Yep, you heard right. I won't buy a test kit. I will use a tooth pic if I ever see any thing really bad or read about the milk test again. I am pretty sure that is not the problem but not so sure I will count it out completely.

I might see a capped brood here and there but just so there is no mistake, I am talking maybe 5 on a whole side of a frame. I did see a queen in one that looked pretty nice and fat compared to the skinny little one I seen in one of the tiny swarms.

If one of my hives would swarm, I would move a protected cell to the one with the most bees but the other hives don't look good enough for that either and we are probably at the end of expecting any swarms.

I am surprised at how few bees is in one of the bad hives and how many is in the other. Considering what I quoted from you above in this post.

Except for the rain still coming regular, on a dry year, I have seen our flow end around the 20th of june.

So, I am not really looking for improvement but am still finding the watching them interesting. I kinda want to add up the year of the whole apiary so if I ever sell some more bees, I am not setting up somebody for a fall. I never like losing any hives but also right now don't feel the pain in the big picture. I go every year expecting worse. This does not mean I won't ever address issues like this but I probably won't this year till I see more. I have thought about adding a frame of brood to these and also to my two small swarms. I still have not made my mind up on this yet. I don't think brood would be the same as a queen cell on the bad hives but I have found what makes the difference to be surprising here and there. I have only moved brood to a hive one time and that hive went nuts with just one frame. I have not ever reduced the space which I have no doubt would help the bees. They are keeping my comb clean if I have the guts to use that comb in other hives later. This is one reason to let stuff run its course. Might help me assess the affect on the other hives that sit right next to them. It is not much but I will see in the end.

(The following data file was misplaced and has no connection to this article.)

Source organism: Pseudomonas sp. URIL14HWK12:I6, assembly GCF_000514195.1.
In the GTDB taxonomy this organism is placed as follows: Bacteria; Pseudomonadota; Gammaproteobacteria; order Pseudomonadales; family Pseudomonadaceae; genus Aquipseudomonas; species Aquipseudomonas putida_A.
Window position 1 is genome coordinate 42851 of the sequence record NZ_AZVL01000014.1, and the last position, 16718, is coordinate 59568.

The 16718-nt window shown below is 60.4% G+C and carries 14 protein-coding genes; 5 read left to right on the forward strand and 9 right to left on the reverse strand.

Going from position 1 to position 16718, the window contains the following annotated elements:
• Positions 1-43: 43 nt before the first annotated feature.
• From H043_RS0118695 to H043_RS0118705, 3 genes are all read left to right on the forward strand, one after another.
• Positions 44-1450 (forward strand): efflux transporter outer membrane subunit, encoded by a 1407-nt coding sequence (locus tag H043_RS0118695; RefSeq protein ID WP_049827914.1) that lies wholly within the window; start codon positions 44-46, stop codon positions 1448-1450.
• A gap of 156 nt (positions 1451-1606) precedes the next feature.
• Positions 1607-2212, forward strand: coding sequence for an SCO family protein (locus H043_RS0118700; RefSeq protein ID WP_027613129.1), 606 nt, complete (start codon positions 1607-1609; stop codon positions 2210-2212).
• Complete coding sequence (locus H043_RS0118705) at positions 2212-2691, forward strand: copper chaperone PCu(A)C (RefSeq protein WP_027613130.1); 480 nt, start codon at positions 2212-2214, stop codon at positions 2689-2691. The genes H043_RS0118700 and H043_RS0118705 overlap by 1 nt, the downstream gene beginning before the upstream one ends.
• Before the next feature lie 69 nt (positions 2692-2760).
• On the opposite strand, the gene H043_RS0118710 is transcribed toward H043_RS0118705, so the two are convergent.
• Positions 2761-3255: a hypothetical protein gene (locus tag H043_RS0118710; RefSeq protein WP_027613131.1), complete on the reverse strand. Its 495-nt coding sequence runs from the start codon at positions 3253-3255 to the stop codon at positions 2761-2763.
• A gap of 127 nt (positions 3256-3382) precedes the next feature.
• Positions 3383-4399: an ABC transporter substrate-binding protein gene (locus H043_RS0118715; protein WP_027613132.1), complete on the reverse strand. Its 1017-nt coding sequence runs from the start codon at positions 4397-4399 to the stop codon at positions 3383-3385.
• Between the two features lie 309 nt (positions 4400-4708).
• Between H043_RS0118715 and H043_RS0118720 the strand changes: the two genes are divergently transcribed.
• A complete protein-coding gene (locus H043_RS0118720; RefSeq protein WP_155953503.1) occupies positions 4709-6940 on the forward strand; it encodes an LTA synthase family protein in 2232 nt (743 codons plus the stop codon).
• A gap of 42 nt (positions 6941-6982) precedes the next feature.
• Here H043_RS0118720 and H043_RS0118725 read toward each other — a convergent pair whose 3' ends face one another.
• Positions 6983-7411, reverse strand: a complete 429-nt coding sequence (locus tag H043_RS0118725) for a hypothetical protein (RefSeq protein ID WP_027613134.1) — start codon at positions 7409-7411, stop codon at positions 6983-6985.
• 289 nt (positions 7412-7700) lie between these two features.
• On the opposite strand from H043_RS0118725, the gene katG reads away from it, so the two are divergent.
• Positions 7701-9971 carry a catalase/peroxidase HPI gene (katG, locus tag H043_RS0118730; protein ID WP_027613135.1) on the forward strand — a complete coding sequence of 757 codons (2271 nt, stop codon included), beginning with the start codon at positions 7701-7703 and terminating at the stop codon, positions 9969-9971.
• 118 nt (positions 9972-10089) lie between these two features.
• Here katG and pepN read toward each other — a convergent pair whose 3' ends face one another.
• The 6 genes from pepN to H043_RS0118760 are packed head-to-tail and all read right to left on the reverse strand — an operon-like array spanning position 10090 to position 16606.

I will keep posting how it is going and welcome comments.
Cheers
gww
 

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Aylett, VA 10-frame double deep Langstroth
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Glenn, the toothbpick test is for AFB, not EFB. The EFB test kits are not expensive, around $16. Left untreated, EFB could take out your entire apiary and leave you with boxes and comb that are unusable. If nothing else, you should move that hive a good ways away from the rest of your bees. I really hope it is something else.
 

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Discussion Starter · #558 ·
Jw